Columbus ( /kəlʌmbəs/) is a city in and the county seat of Bartholomew County, Indiana, United States. The population was 44,061 at the 2010 census, and the current mayor is Fred Armstrong. Located approximately 40 miles (64 km) south of Indianapolis, on the east fork of the White River, it is the state's 20th largest city. It is also the principal city of the Columbus, Indiana, metropolitan statistical area which encompasses all of Bartholomew County.
Columbus is currently ranked 11th in the United States on the list of safest cities per population. National Geographic Traveler ranked Columbus 11th on its historic destinations list in late 2008, describing the city as "authentic, unique, and unspoiled." Columbus won the national contest "America in Bloom" in 2006, and in 2004 it was named one of "The Ten Most Playful Towns" by Nick Jr. Family Magazine. The July 2005 edition of GQ Magazine named Columbus one of the "62 Reasons to Love Your Country." Columbus is the headquarters of the engine company Cummins, Inc.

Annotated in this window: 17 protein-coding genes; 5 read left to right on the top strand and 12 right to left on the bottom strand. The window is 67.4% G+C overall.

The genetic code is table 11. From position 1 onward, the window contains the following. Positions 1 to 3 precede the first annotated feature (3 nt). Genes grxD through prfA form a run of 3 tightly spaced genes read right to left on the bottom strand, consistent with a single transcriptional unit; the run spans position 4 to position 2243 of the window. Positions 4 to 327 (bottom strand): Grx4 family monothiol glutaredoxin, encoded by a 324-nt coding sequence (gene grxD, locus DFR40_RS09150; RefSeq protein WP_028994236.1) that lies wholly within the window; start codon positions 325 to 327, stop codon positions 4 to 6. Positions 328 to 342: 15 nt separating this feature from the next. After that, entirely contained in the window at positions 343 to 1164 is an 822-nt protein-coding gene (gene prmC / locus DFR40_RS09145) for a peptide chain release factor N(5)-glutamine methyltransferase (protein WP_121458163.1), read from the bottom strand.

The land which is now Columbus was bought by General John Tipton and Luke Bonesteel in 1820. General Tipton built a log cabin on Mt. Tipton, a small hill overlooking White River and the surrounding flat, heavily forested and swampy valley. The town was known as Tiptonia, named in honor of General Tipton. The town's name officially was changed to Columbus on March 20, 1821. General Tipton was very upset by the change of names and decided to leave the newly founded town. He later became the Highway Commissioner for the State of Indiana and was assigned to building a highway from Indianapolis, Indiana to Louisville, Kentucky. When the road reached Columbus, Tipton constructed the first bypass road ever built; it detoured south around the west side of Columbus on its way to Seymour.